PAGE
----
May 29 (UPI) -- Acquisition of F-35 fighter planes will be less expensive, with development and procurement costs down 7.1 percent, a Defense Department assessment indicates.
The Select Acquisition Report, circulating on Friday but not yet released by the Pentagon, estimates that developing and maintaining the fleet of the planes, built by Lockheed Martin, will cost $1.182 trillion over the planes' expected 66-year useful lifespan.
It is a 7.8 percent increase from last year's cost estimate of the Defense Department's costliest program.The assessment also projects that 809 F-35s will be built for the U.S. military and its allies, compared to 764 projected in 2019.
The Pentagon also projects largely flat budgets,with minimal increases, through 2025, and 2,456 F-35s by 2025. The assessment was prepared prior to the coronavirus pandemic, which has slowed production of the plane.
The Lockheed Martin F-35 Lightning II is single-seat, single-engine, all-weather stealth multirole combat aircraft, and currently regarded as the world's superior fighter plane. It offers strike missions, electronic warfare and intelligence, surveillance and reconnaissance capabilities in three variants.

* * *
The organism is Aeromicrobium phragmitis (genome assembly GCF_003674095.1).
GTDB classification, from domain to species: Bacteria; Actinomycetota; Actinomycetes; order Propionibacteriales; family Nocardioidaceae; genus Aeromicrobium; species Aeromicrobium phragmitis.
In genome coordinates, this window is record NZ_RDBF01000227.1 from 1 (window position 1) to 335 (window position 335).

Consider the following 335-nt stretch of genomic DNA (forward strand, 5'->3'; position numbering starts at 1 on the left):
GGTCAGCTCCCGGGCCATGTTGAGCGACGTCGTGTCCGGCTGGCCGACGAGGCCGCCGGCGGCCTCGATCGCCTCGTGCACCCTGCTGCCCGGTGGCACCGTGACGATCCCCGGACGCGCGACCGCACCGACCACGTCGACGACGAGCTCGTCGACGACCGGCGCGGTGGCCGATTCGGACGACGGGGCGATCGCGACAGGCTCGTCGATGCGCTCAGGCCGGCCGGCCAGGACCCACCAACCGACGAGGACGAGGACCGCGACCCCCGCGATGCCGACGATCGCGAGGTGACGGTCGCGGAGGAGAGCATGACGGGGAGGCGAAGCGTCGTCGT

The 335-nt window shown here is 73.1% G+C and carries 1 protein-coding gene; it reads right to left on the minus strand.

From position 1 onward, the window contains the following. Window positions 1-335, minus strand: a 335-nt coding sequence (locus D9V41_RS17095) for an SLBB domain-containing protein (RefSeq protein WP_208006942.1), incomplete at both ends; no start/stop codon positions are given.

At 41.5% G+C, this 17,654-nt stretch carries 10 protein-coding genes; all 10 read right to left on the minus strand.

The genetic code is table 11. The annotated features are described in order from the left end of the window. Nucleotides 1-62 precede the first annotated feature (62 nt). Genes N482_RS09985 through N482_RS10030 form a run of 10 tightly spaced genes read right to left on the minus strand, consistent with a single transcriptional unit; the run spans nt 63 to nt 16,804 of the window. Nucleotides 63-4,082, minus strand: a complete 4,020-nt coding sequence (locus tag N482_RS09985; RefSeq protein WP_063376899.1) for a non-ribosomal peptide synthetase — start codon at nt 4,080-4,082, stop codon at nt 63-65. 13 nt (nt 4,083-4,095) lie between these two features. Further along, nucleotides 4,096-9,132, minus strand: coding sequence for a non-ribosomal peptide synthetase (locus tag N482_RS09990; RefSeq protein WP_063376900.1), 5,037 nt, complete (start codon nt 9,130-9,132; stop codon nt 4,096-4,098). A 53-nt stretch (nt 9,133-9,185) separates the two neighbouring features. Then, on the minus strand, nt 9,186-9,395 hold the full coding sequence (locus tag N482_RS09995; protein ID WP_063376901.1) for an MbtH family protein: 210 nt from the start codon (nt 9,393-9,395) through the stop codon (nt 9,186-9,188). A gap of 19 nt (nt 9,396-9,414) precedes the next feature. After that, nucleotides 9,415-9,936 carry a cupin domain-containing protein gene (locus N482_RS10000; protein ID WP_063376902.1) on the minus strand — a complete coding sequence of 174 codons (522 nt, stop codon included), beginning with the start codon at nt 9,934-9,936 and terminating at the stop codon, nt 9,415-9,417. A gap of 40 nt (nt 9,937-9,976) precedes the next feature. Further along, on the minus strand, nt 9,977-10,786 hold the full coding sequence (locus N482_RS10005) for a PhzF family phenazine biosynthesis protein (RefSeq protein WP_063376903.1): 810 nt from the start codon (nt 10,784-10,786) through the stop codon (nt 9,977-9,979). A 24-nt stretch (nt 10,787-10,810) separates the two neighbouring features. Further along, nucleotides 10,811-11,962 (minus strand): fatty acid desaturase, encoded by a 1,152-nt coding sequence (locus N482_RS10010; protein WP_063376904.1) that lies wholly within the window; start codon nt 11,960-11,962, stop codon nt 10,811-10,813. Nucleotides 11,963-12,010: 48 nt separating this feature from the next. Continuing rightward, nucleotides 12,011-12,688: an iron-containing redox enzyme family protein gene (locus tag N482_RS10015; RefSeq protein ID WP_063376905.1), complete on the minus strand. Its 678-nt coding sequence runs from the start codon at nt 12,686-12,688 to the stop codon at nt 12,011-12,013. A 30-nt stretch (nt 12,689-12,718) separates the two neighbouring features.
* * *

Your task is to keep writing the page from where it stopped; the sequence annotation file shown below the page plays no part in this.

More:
The U.S. Marines, Navy and Air Force each have a variant, and 13 international partners either have or have ordered versions for their own militaries. The United States intends to purchase 94 F-35s in Fiscal Year 2022, a reduction by nine from its original plan, 94 more in each of 2023 and 2024, and 96 in 2025.
The plane has had a series of costly problems which have hampered its use and prompted $1.4 billion in retrofitting of equipment, but the Defense Department assessment notes that Lockheed Martin's on-time delivery issues have improved, in addition to a reduction of design and software flaws.
Additionally, the per-plane costs are declining. It notes that the "unit flyaway cost" [the complete plane minus the engine] of the Air Force version of the plane fell by $12.1 million to $57.4 million.
The 2020 National Defense Authorization Act, signed into law in December, requires the Department of Defense to seek compensation from contractors for "costs related to the failure to deliver ready-for-issue spare parts" and better-identified sustainment cost data.
A General Accountability Office report to Congress in May said "the F-35 program produced more aircraft and negotiated lower prices in 2019."
"However, the program is not meeting standards aimed at ensuring consistent,high-quality products, and fielded aircraft do not meet reliability goals," the report said. "The cost to modernize aircraft systems went up about $1.5 billion [or 14 percent]since the program's May 2019 annual report to Congress."